Date of Interview: June 21, 2018.
Names: Emilie and Peter
Age: 26 and 34
Pronouns: They/Them and They/Them
How often do you bathe or shower?
Emilie: I do not take proper baths a lot because I have a small tub and I get anxious. But if I need excessive self care, if I’m doing a spell, I’ll be in the bath. I try to shower, what? Like three times a week. Mental health is real. So sometimes basic self-care goes by the wayside.
Peter: I don’t really take very many baths unless I’m in a rough mental state. And then I will do that as a ritual for myself to try and ground. But I probably take two showers a week.
Is bathing a source of self-care and stability for both of you or either of you?
Peter: Yeah. I learned a few years back from someone drawing a bath for me, actually, that I need it to be by myself and with myself, and to be sort of intentionally taking care of my own body in a way that I allowed to fall by the wayside because I’m more of a– I tend to focus on other people more than myself. So, yeah, I would say yes.
Emilie: I think showers are more of a necessity for me and baths are more for self-care, grounding, being okay with being quiet. But I have to shower before I take a bath because I don’t like being in dirty water. It makes me nervous [laughter].
What are you passionate about?
Peter: Food and storytelling. Cooking food for other people.
Emilie: Food can be storytelling.
P: That’s true. But that’s not how I use it. I use it to nourish people.
E: Like me.
E: I’ve started eating a lot better food since Peter has lived here [laughter]. It’s a lovely thing about you. And it feels like care. It feels like love as a verb and physical nourishment.
P: What are you passionate about, Emilie?
E: Good question [laughter]. Healing through art, and reiki, and tarot, for myself and other people. Also family.
How does that manifest itself for you on a day-to-day basis?
Emilie: I call my mom every day.
Peter: Right now we’re all on a text thread.
Emilie Yeah. My mom just started a text thread with me and Peter, which is really sweet to me because she’s really coming around to the reality that I have a life partner and a fiancé in two different people. So that’s really sweet. But I try to do Tarot every day. And I do it for a lot of other people. But it’s emotionally, pretty draining. And I try to incorporate art into things as simple as my wardrobe. Art as a lifestyle instead of just a practice. What kind of art do I do? I do a lot of art because I can’t decide what my favorite is, which I think is okay.
P: How do I work it into my day-to-day? I am a performer. I’m trying to be a performer [laughter].
E: You are.
P: So I think storytelling is naturally wedded to performance. That’s what performance really is. And so I would say, yeah, with my art and storytelling, I try every day to teach myself and the world empathy.
E: I also wake up to a story every morning.
P: That’s true [laughter].
E: Because Peter’s brain works so quickly, I either hear a crazy story from the past or a full plot from a movie.
P: A plot of a movie, before we get out of bed usually [laughter].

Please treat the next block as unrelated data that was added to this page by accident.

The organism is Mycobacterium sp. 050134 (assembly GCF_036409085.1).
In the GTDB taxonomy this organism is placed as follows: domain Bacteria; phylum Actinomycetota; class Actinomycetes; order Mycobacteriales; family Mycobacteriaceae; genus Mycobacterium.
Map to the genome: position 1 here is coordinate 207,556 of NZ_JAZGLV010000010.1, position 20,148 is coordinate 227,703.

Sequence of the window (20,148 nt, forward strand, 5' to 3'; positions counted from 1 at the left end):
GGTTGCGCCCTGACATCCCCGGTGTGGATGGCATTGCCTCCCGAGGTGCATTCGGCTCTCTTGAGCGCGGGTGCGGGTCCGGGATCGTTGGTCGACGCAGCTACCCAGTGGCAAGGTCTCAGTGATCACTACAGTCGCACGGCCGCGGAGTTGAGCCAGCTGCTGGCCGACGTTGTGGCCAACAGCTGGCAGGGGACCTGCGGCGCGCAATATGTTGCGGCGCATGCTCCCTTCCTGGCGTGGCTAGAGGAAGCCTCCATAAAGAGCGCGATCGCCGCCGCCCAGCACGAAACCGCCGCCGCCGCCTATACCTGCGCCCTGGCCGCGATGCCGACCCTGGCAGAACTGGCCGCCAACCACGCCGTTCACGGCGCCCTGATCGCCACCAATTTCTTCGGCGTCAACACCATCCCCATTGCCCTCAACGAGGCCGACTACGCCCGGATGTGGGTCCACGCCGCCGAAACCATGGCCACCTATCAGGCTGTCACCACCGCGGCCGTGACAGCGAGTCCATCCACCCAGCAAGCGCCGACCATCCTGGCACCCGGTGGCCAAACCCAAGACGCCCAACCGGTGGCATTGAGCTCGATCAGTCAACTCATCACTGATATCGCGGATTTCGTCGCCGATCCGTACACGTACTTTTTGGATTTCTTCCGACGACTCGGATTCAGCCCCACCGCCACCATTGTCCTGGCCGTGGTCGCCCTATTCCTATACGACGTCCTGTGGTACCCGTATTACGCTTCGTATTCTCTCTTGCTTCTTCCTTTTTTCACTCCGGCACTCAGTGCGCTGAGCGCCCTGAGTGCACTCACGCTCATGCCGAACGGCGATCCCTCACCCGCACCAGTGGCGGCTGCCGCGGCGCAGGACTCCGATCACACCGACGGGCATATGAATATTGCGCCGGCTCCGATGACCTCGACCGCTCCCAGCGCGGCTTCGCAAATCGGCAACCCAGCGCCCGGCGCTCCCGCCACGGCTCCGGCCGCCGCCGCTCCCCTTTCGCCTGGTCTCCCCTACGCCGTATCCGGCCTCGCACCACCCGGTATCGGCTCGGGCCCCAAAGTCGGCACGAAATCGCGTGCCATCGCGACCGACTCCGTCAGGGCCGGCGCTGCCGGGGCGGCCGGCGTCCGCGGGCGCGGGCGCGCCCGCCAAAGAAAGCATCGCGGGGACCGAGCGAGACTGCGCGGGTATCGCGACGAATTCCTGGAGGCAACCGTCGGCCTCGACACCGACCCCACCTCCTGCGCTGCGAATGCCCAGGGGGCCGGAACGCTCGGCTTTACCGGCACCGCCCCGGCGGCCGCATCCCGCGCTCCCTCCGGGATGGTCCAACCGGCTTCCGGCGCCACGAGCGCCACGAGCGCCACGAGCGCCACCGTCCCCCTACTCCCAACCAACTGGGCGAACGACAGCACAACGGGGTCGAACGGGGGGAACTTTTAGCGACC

What do you feel accomplished with?
Peter: What do I feel accomplished with?
Emilie: Do you want me to go?
P: Yeah. I’d love if you would go [laughter].
E: Hard to say. I’m hard on myself. I guess I’m proud that I’m constantly creating. It’s easy to say you’re an artist, but having a daily practice takes determination. But, my biggest accomplishment is getting sober, for sure. Yeah. Especially at 20– I got sober when I was 24.
P: Yeah. That’s legit. I still don’t know what I want to be when I grow up [laughter]. But I feel that I have driven myself to learn and hone skills that I didn’t ever think were possible. I started doing carpentry six years ago and I had been working in restaurants since I was 14. So that was a huge switch for me and I made a job out of it for five or six years. And I’m back in the kitchen again and I’m working on honing those skills, but I feel that I’m– what am I trying to say exactly? I don’t know. You want to answer for me?
E: I would hesitate to answer for you. But speaking from my perspective would say that you, more than a lot of people I know, work on self-improvement.
P: I’m trying to find a way to feed my body and my soul together. I think that what I feel accomplished in is that I’m turning 35 this year and I recognize that there is a disparity between the jobs that I take that feed my body and the work that I do that feeds my soul. So I’m trying to find that balance. And I feel good about that, that I’m trying to do that. That’s an accomplishment for me.
E: Can I be really gross for a second? This relationship feels like, personally, an accomplishment. Coming from being a serial toxic monogamous to actively working on being a partner and less selfish than I have been before. I think we work really hard in a way that’s not a burden, in a way that’s really lovely. I love you [laughter].
P:I love you. [kissing noises]
What are your thoughts on relationships, platonic, sexual, romantic, familial, and otherwise?
Emilie: Platonic love is so important.